Let’s get right to it, a Gyro ain’t Greek! We love Gyros. Julie could live on vertically grilled lamb wrapped in a pita or lavash, stuffed with veggies and some tadziki or tahini. Visit any Mediterranean place in the USA and you can have a Gyro. But don’t ask for this in Greece.
It took us a week to figure it out. Frankly, we didn’t see it, and we didn’t ask. We’d look on menus and signs, but nada, zilch, nunca. So we started to get curious and asked our hotelier. “What is this thing we call Gyro? You know, pita sandwich, lamb, cucumbers?”. Hotelier: “Oh, lamb? You mean Souvlaki!”
Close, but not quite. Today we finally figured it out. Well, sort of. We went to a Souvlaki restaurant. I quickly learned that Souvlaki is a generic term for lamb, often skewered like a kebab. Very popular in Greece with restaurants dedicated to the cause. But not a Gyro. Still, we were close.
And there on the menu we found it. Well, sort of. “Pita, chicken, giro”, “Pita, pork, giro”. Chicken? Pork? Julie wasn’t having it: “I would like the Pita, lamb, giro”. Waiter: “No, no, no, no, no, no, no, no, no” (said like Zohan). “Souvlaki lamb is too big to fit on pita. Only pork or chicken”. Sure enough I confirmed the vertical rotisserie had only pork and chicken. Lamb was for grilling – you know, Souvlaki. Kebabs. So, we ordered the Pita, one-of-each, giro.
Damn good eats (see pic). Pork was moist, flavorful and included tadziki, fried potatoes, tomatoes on a grilled pita. Chicken was also flavorful, but no tadziki and less exotic. We both had only one, even though our waiter emasculated us for not eating two. They were only 2 euros each. This was as close as we’re gonna get to a Gyro.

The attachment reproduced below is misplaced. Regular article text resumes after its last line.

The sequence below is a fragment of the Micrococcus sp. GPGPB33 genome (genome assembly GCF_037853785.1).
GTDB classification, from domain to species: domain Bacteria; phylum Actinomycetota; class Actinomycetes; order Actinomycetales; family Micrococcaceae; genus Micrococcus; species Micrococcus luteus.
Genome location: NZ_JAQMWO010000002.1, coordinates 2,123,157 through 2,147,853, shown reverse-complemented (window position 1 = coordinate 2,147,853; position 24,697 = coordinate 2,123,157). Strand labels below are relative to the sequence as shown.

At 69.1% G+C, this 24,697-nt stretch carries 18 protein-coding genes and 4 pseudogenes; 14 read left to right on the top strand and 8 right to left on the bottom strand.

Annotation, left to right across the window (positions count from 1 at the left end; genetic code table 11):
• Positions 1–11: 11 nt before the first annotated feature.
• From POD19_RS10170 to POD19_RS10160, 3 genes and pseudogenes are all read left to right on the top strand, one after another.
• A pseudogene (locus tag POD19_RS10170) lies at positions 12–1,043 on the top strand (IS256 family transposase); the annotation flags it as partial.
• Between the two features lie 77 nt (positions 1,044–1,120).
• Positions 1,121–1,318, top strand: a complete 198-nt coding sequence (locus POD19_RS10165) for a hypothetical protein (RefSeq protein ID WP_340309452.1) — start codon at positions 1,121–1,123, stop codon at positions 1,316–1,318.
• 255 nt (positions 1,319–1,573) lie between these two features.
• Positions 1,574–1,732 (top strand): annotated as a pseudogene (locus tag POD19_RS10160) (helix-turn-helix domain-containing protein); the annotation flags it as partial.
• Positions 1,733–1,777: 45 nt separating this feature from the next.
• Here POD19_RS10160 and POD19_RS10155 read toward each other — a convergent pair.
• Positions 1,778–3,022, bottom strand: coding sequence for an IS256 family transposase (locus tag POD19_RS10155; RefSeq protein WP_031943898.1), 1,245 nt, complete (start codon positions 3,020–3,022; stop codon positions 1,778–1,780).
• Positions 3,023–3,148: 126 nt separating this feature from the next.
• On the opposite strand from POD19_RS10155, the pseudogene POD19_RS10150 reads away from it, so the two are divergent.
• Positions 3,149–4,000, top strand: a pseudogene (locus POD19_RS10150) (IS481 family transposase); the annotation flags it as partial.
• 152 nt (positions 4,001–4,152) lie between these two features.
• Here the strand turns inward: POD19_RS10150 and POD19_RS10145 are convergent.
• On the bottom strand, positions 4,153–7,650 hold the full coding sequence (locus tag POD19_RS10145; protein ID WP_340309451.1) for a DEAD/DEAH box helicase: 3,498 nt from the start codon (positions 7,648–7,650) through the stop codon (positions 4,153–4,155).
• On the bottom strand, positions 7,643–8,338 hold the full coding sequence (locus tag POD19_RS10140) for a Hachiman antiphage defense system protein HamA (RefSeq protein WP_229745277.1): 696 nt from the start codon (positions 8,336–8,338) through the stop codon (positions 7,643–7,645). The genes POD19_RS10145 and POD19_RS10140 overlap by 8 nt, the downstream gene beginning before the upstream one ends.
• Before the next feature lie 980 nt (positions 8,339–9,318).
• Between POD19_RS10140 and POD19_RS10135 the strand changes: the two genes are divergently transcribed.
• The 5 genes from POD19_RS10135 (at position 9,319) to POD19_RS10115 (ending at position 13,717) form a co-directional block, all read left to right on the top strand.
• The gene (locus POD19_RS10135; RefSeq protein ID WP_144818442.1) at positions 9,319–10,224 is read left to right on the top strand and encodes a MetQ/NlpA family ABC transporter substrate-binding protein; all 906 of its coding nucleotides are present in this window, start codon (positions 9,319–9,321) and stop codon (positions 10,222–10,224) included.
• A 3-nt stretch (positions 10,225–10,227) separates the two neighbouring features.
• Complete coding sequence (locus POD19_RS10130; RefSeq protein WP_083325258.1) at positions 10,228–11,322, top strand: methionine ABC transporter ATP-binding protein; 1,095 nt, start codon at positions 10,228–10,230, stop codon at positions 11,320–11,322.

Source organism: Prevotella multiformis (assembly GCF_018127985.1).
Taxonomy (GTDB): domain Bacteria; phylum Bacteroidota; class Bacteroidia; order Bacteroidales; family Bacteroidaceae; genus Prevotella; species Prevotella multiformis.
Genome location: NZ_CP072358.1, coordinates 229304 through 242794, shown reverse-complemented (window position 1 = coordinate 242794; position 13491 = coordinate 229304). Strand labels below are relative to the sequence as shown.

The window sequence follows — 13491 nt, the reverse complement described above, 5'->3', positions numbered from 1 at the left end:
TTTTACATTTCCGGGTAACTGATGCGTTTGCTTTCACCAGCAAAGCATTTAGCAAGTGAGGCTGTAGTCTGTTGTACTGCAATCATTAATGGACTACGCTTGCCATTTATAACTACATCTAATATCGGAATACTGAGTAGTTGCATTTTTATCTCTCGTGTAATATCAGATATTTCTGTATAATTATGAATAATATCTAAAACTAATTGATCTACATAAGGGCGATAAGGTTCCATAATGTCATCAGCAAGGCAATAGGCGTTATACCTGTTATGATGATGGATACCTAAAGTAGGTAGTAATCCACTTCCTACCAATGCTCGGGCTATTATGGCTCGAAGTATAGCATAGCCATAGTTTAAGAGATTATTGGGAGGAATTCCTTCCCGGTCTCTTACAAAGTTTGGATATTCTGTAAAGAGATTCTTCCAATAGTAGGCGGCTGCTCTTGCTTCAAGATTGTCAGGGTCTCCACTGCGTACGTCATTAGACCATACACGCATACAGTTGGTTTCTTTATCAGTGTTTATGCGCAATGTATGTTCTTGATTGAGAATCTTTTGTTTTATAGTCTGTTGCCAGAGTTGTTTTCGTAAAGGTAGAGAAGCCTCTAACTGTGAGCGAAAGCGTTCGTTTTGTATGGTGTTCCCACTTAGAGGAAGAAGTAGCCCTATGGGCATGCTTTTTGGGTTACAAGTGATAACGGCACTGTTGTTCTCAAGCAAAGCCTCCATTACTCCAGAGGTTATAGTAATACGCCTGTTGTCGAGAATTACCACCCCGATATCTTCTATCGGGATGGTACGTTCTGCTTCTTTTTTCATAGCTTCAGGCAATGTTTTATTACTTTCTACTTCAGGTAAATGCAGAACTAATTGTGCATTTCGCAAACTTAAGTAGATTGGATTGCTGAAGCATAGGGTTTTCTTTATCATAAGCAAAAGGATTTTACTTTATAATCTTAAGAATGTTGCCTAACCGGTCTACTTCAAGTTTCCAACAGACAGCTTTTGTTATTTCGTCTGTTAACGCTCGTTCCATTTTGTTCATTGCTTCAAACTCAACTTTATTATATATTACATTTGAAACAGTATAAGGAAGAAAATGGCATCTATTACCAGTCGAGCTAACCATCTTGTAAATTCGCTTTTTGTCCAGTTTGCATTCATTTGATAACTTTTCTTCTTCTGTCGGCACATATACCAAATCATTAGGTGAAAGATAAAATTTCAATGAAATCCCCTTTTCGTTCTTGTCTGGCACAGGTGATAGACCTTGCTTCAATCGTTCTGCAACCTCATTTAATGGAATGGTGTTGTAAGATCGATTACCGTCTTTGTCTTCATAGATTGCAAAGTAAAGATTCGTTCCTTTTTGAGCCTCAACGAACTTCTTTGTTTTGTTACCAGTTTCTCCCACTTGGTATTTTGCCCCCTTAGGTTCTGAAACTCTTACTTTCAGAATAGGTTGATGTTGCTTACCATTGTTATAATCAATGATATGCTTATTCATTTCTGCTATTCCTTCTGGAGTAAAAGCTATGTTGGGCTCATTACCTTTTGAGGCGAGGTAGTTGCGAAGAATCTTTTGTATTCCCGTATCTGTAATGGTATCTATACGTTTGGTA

Turns out that a Gyro is an American invention by a guy named Papa George. You can read an article about him, admittedly by his own company, here. If this stuff really interested you, like me, you can read the Gyro wiki HERE, which ascribes a relationship to Middle Eastern Shewarma and Turkish döner kebab.
There’s nothing wrong with inventing new stuff that’s kinda like an old-country dish. I can’t tell you when I ever saw spaghetti and meatballs in Italy. Sure, you can get polpette of various types and they certainly love their pasta, but to combine them – nah.
So, Americans, be proud and go eat some Gyro for me! I’ll happy continue with the pork and chicken pita or a lamb kebab until I get home. When I return, we’ll continue to enjoy our Gyros, for their own merits, and be content that the record is set straight.
Ed: (Don’t you just love how this whole post contradicts my post about bastardizing Greek salads? But Gyros are actually good, right?)